Saturday, January 23, 2010

Dau Hu Chien Sa--Fried Tofu with Lemongrass


The first time I tasted this dish, I was working on Pulau Galang, an Indochinese refugee camp in the Riau province in Indonesia. After it first appeared among the dishes in the staff dining hall, it became a standard that was served several times a week. Not only was it delicious, but it was cheap and popular with all the staff.

When my wife and I moved to Vietnam for a year in 1993, the family we lived with occasionally made this for me when they learned how much I loved it. One of the older aunts in the house was (is) a devout Buddhist who was strictly vegetarian, and she often had this. Although I am too weak of the spirit to give up eating the flesh, were I to become vegetarian, this would be my go to dish. In fact, even now I would choose this over a grilled hamburger any day of the week.

Although this is a simple dish, it does take some time to prepare, especially if you don't have some sort of food processor. Chopping lemongrass is a chore. Chopping it finely takes a great deal of time and effort. And this dish requires a great deal of lemongrass for just four cakes of tofu.

I had tried to make this many times before I finally learned how to do it. I had always assumed the lemongrass and the tofu were cooked together. No. When you do this you end up with burnt lemongrass, and that's not a good thing. When we returned to Vietnam the summer before last, I asked our friend Phuong, whose family we had lived with, to show me how to make it. Not only did she show me, but during the several weeks we stayed with them she cooked it for us about every other day. Heaven!

This is a dish I've never found on any Vietnamese menu. I never had it in Vietnam, except at the house where we lived. I did find a recipe for it in a cookbook I found in Vietnam, but that recipe added five-spice, which I feel detracts from the dish.



Try this along with some baby bok choy stir-fried with garlic and some jasmine rice. You won't miss the meat.

Dau Hu Chien Sa--Fried Tofu with Lemongrass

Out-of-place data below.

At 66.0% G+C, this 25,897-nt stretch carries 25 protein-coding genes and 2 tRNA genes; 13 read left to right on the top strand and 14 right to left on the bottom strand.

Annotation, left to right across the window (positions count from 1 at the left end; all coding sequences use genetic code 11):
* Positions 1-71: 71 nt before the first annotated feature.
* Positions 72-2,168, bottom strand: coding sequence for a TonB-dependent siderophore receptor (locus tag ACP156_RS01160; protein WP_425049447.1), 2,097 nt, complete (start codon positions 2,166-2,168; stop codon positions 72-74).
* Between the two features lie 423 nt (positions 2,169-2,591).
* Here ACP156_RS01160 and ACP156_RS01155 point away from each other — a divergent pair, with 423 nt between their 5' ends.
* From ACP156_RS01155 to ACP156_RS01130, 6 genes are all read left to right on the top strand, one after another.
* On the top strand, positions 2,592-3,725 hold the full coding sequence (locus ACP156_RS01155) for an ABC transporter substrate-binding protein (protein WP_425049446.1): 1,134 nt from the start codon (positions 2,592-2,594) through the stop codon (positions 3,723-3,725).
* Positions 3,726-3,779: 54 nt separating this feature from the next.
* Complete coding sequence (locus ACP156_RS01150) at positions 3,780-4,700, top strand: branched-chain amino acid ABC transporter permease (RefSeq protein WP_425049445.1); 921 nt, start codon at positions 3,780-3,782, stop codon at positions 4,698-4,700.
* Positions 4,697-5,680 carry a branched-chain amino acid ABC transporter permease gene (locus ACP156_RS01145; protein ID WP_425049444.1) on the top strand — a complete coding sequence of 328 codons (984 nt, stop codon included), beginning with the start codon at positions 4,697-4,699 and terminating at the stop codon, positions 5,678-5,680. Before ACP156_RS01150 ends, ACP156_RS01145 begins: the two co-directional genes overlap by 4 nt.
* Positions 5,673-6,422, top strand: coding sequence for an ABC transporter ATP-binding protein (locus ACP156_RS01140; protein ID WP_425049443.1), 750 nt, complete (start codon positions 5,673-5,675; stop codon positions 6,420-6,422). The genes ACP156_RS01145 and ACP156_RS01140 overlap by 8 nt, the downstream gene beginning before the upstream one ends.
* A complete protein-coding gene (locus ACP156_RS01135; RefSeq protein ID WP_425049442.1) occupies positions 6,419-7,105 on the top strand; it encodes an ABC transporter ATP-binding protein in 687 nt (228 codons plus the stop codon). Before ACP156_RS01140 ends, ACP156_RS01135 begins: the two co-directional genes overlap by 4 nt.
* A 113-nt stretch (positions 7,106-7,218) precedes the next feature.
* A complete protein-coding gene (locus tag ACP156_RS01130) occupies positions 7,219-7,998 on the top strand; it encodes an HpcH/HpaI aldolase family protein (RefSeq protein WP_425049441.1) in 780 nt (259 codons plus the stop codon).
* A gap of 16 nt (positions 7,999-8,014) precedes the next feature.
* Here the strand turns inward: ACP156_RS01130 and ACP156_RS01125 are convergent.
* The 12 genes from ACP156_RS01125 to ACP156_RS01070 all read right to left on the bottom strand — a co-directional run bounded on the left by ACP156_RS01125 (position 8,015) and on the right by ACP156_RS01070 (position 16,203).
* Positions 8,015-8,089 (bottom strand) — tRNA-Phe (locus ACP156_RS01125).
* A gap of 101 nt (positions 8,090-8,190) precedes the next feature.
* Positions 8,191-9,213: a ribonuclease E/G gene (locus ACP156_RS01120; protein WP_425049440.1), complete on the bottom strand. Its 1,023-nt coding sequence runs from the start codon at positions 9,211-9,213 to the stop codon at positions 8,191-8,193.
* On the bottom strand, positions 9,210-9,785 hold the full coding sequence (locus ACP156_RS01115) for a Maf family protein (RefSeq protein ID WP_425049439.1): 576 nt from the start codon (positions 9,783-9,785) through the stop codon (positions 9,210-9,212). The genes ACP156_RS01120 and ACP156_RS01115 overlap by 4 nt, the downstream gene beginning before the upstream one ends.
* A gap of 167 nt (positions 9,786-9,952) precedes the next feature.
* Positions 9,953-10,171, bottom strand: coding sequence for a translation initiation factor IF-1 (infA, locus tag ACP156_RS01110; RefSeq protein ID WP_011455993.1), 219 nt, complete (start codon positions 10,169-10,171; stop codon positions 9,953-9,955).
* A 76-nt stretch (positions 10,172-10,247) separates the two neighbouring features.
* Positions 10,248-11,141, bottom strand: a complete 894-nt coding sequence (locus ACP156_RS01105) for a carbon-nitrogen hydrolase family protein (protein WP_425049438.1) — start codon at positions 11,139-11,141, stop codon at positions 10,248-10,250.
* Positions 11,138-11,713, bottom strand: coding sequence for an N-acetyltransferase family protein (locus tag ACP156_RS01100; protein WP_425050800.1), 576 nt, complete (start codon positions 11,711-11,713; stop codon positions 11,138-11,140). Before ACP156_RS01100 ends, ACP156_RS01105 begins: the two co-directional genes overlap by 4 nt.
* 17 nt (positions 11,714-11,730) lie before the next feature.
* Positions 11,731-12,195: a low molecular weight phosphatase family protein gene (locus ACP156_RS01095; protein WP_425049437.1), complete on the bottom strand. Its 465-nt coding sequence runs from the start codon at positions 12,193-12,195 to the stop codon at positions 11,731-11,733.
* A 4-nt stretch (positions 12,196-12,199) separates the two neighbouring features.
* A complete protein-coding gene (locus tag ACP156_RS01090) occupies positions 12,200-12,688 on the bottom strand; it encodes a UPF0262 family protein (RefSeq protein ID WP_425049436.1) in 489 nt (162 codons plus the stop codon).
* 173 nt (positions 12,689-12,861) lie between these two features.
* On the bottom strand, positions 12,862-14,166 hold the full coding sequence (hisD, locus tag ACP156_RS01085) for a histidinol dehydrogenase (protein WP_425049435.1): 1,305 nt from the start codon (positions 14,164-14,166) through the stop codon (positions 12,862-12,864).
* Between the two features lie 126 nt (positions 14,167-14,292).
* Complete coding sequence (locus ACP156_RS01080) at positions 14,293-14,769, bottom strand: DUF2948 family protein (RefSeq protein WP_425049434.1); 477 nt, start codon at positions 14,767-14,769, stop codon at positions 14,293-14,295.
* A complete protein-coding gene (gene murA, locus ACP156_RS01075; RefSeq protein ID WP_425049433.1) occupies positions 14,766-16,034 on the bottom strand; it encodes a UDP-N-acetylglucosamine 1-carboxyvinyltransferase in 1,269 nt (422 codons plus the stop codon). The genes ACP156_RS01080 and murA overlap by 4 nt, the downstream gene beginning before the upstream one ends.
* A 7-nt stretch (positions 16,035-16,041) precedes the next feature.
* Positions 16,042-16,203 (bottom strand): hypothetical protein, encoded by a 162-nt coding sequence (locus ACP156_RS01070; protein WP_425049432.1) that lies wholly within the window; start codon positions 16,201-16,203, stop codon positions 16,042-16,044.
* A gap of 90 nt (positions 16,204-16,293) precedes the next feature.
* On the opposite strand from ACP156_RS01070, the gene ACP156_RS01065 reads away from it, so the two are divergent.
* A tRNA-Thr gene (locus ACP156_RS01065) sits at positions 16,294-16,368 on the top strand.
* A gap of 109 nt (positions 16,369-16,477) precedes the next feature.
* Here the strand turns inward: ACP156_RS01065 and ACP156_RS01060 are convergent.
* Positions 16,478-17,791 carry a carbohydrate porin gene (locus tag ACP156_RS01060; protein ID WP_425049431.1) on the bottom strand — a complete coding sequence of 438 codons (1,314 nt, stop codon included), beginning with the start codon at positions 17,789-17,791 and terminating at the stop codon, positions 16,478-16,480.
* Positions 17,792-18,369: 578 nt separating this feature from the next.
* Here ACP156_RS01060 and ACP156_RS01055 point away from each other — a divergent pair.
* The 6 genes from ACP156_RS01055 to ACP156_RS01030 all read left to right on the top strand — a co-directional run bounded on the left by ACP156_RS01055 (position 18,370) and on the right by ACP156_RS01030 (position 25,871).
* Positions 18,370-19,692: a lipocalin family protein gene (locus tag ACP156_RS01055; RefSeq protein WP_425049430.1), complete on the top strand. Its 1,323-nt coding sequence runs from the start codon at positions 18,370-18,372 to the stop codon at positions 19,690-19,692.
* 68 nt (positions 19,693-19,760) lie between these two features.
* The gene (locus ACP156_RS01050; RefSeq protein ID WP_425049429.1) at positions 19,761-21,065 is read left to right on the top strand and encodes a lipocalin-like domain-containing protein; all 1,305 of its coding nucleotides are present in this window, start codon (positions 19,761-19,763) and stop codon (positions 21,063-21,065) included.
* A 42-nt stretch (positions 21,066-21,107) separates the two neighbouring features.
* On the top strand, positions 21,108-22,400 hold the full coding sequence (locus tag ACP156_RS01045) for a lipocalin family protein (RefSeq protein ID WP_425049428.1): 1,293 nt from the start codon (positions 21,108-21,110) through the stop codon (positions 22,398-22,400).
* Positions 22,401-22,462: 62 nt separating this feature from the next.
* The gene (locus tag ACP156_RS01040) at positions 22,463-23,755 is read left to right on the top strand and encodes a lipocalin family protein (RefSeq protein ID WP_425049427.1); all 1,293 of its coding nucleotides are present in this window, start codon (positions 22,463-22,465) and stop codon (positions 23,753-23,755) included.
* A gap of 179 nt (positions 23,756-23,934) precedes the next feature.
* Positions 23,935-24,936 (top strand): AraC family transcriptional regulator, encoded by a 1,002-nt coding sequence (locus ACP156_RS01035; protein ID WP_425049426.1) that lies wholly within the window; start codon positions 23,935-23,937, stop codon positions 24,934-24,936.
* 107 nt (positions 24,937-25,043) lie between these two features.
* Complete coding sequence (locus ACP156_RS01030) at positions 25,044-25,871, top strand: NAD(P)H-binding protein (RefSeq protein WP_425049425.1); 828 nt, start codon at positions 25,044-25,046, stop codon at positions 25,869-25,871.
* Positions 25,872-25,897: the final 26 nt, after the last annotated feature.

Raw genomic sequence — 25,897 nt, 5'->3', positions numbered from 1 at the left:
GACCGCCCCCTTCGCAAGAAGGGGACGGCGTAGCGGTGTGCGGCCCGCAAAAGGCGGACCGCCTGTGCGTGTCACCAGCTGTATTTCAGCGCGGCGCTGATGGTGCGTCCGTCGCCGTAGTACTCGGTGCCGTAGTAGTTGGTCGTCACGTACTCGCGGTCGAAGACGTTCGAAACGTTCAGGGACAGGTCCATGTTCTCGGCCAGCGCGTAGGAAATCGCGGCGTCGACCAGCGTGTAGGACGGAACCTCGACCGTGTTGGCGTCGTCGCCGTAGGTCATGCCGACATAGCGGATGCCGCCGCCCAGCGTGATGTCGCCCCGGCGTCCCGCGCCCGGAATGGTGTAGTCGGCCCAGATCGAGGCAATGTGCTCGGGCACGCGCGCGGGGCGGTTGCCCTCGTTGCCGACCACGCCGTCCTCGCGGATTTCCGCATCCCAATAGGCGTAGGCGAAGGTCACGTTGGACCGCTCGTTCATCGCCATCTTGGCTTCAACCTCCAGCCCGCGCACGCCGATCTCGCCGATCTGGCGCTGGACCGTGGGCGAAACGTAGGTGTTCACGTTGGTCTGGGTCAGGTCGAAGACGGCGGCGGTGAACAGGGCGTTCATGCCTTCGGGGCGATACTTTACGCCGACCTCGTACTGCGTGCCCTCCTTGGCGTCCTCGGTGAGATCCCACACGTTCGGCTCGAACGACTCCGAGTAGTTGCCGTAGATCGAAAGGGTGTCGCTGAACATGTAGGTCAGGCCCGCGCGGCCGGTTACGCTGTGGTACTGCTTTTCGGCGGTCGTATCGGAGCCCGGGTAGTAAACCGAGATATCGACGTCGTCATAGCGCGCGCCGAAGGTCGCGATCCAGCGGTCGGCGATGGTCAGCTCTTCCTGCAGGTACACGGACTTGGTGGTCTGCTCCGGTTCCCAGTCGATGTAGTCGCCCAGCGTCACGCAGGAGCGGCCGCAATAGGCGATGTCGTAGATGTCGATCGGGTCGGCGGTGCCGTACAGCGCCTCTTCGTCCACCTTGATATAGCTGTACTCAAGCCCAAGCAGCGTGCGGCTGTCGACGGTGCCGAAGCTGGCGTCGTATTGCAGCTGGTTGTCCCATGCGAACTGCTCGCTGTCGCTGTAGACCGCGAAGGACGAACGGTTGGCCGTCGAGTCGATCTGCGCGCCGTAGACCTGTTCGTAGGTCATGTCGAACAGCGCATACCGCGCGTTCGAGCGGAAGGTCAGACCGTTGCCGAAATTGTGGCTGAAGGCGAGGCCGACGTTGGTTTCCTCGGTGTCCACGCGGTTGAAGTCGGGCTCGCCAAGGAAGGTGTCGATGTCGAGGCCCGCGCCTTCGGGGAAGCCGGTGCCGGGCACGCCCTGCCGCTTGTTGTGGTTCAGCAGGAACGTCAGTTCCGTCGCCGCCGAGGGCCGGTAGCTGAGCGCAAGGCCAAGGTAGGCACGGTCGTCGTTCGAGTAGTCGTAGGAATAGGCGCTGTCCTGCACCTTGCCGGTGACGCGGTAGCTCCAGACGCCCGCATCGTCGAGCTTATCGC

5 stalks of lemongrass, tough outer layers and green tops removed
2--3 cloves garlic, finely minced (optional)
1 small red chili, seeded and finely minced (optional)
4 cakes of fresh tofu from an Asian market (if you buy tofu in plastic tubs, cut the loaves of tofu into slices a little more than 1-inch thick)
oil
salt

Heat about a half cup of oil in a nine-inch frying pan, preferably non-stick or well seasoned. Shallow fry tofu on both sides. Make four slices three-quarters of a way through, or make an X three-quarters of the way through each cake of tofu.

Finely chop the lemongrass. Pour off about half the oil. Add the lemongrass, garlic, and chili, and fry until golden and crisp. Add a slight sprinkling of salt to taste.

Stuff the fried lemongrass mixture between the "leaves" of tofu. Serve with steamed rice.

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9 comments:

  1. yum!! this is new to use too...looks great!

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  2. Hong and Kim,
    That's funny, I had always assumed this was a fairly common dish even though I'd never seen it on menus. I'd be interested to know if your parents are familiar with it.

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  3. Brilliant! I will try this the next time I cook tofu.

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  4. wow - what an interesting dish. i'm glad you provided pictures of the tofu cause i was having a hard time visualizing how to assemble it. absolutely beautiful. how the heck did you chop the lemongras that finely. very professional!

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  5. Ju,
    Thanks. I hope you'll like it.

    We Are Never Full,
    The chopping is the critical step. In Vietnam it was hand-chopped and took a good long time. Using a food processor, it takes about five minutes.

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  6. This is definitely one of my favorites! Vern and I used to make it in Vietnam all the time. It was super-easy because lemongrass was sold all chopped up and tofu was sold already deep fried. Here's how my grandma makes it: http://gastronomyblog.com/2007/07/21/dau-hu-xa-ot/

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  7. Cathy,
    Your name for this dish is what I recall it being called. The title I use is from a Vietnamese cookbook written by a Vietnamese author, but it sounded off to me. But then, my Vietnamese sounds off to any Vietnamese speaker. Maybe the difference in names is one of those North vs South deals.

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  8. I found this dish at Some Viet restaurants in Winnipeg. But the lemongrass doesn't expose too much on the outside.

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  9. Indonesia Eats,
    Whenever I've tried this dish in a restaurant, it has been disappointing. It seems as if the cooks treat lemongrass as a precious commodity that must be used sparingly.

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